Pengo on the Megadrive is an excellent remake of the classic Sega arcade game, Pengo, and it was published on cartridge (unfortunately in Japan only) in 1995.
This 1992 release from Virgin Games is one of a number of video game adaptations of James Cameron‘s famous 1984 sci-fi film, The Terminator.
This particular adaptation was developed by British company Probe Software and is a fairly standard – though fun and playable – run and gun game, flicking through all the major settings of the movie with cut scenes in-between.
The last Sonic game released for the Megadrive/Genesis; co-developed by British firm Traveller’s Tales and Sega‘s Japanese talent, and sold on cartridge in 1996.
Developed by Sega and released for the Megadrive/Genesis in 1994, Sonic & Knuckles is a spin-off from the main Sonic series and the sequel to Sonic 3, this time with Knuckles the Echidna as your sidekick.
Sonic the Hedgehog and Miles “Tails” Prower return in 1994‘s Sonic the Hedgehog 3 – a game with a new graphical style, and a – thankfully – fixed two-player mode.
Released exclusively for the Sega CD in 1993, Sonic CD is arguably the best game in the entire Sonic the Hedgehog series. It came out between Sonic 2 and Sonic 3.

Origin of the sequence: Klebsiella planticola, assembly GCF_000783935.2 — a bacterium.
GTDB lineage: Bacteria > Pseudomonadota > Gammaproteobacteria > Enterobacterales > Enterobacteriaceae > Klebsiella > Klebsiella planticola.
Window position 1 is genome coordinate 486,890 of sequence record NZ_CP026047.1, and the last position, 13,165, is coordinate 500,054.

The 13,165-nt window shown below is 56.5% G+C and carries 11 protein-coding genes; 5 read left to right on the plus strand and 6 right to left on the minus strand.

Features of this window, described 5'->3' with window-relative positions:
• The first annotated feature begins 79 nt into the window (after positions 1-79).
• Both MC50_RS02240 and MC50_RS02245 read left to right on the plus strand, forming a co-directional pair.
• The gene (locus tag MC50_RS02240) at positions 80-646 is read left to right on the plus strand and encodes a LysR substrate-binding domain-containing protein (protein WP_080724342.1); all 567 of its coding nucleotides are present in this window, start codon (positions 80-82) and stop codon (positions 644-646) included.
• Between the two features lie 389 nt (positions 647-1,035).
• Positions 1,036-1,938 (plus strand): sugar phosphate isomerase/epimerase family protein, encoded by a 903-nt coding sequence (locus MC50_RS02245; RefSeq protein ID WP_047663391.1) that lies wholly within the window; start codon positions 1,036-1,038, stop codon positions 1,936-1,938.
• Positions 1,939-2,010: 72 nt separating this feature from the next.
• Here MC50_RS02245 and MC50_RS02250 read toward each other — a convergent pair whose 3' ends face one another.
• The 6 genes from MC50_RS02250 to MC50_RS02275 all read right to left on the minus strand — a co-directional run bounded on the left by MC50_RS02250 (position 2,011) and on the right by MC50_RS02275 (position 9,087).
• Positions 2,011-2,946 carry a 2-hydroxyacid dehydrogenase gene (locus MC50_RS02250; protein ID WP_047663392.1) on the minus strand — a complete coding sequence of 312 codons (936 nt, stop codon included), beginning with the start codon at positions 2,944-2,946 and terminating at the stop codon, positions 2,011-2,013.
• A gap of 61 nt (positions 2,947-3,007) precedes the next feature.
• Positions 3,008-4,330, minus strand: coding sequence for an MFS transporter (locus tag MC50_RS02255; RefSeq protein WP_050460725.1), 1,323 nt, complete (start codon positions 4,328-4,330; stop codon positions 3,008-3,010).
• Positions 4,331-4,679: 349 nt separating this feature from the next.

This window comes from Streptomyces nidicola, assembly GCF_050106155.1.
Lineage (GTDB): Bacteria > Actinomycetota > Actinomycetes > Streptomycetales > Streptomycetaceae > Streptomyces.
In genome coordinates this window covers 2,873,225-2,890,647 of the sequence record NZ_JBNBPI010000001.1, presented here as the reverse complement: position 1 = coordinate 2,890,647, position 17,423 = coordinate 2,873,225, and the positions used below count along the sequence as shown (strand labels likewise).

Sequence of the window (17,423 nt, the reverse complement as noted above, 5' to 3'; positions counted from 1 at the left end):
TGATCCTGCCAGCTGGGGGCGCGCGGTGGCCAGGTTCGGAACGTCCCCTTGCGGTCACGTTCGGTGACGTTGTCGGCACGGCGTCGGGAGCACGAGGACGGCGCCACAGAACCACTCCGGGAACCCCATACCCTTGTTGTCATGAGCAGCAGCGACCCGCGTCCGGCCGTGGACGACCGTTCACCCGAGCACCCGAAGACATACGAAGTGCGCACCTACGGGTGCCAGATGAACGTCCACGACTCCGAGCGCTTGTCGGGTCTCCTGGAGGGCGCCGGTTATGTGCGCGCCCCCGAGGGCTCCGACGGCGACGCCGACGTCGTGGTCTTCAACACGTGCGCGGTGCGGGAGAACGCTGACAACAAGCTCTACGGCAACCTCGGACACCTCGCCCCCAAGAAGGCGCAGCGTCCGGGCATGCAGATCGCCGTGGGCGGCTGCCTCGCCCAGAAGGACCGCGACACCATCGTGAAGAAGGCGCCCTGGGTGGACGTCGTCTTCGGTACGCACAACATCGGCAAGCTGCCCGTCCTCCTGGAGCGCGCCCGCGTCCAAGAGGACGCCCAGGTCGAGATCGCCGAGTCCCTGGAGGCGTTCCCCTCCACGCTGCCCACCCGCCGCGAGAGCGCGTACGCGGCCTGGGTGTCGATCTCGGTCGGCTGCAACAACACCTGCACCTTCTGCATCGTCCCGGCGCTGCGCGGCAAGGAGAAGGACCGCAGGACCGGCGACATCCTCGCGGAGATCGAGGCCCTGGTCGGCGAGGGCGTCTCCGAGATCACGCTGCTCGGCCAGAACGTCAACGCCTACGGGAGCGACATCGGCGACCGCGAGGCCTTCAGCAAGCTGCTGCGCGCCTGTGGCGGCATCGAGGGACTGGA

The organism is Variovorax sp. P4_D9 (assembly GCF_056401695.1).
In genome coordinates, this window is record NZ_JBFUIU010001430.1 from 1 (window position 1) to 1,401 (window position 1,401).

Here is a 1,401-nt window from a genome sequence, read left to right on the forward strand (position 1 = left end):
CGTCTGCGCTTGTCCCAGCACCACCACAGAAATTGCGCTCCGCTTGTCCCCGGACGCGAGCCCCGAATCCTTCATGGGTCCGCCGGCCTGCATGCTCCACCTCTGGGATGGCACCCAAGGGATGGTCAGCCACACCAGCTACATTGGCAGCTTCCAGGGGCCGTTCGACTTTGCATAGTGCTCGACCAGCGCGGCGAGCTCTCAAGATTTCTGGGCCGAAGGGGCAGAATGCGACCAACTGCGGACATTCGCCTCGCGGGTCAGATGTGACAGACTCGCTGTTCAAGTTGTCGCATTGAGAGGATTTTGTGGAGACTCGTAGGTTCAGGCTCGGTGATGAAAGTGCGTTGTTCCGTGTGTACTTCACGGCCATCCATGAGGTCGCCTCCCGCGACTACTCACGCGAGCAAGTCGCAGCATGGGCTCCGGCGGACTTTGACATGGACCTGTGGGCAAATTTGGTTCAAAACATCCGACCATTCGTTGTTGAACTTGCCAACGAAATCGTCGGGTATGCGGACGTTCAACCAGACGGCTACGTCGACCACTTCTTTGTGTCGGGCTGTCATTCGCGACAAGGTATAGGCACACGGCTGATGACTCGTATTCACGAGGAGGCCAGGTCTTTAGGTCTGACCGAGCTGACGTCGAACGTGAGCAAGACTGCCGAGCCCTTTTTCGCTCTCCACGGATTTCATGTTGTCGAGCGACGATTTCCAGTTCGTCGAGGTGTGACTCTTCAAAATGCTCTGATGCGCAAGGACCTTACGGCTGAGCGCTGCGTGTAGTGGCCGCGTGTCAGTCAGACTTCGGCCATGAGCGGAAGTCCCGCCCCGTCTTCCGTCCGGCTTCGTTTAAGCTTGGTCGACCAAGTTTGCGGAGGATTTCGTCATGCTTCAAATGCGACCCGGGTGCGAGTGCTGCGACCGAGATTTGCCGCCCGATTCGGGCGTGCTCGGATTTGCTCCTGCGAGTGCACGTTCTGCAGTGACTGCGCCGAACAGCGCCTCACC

Developed by Sega Technical Institute and released for the Megadrive/Genesis in 1993, Sonic Spinball is a pinball game featuring Sega‘s famous mascot.
The game took some criticism upon release, although I think it’s a very good game that is still fun to play now. If I had any criticisms it would be that the game is quite hard – at least getting to the later stages – but overall has a satisfying feel to it.
Released in 1992, one year after the classic Sonic the Hedgehog, Sonic the Hedgehog 2‘s big contribution to the series was the introduction of two-player games of Sonic. It was also a Japanese/American co-production this time, by Sega Technical Institute.
When Sega bigwigs asked their talented designers to create a video game character that would become the company mascot, the designers rubbed their chins for a while, then came up with a blue hedgehog, called Sonic.
In fact, the designers were so enamoured with their new creation that they changed their name to Sonic Team as they developed the game.
This week I’m going to be featuring all the early Sonic the Hedgehog games on the blog.
They’re all Megadrive/Genesis games, except for one on the Sega CD. And they’re all classics, and deserve a set of grabs, showing just show beautiful and colourful they are. And, of course, a few words about what makes them good.
Oh, and these are not the only Sonic games – there are many more, and I’ll be featuring more of them over the coming weeks. Sonic fans be like: “at long last!” 🙂
Here are links to what was published:
The King of Grabs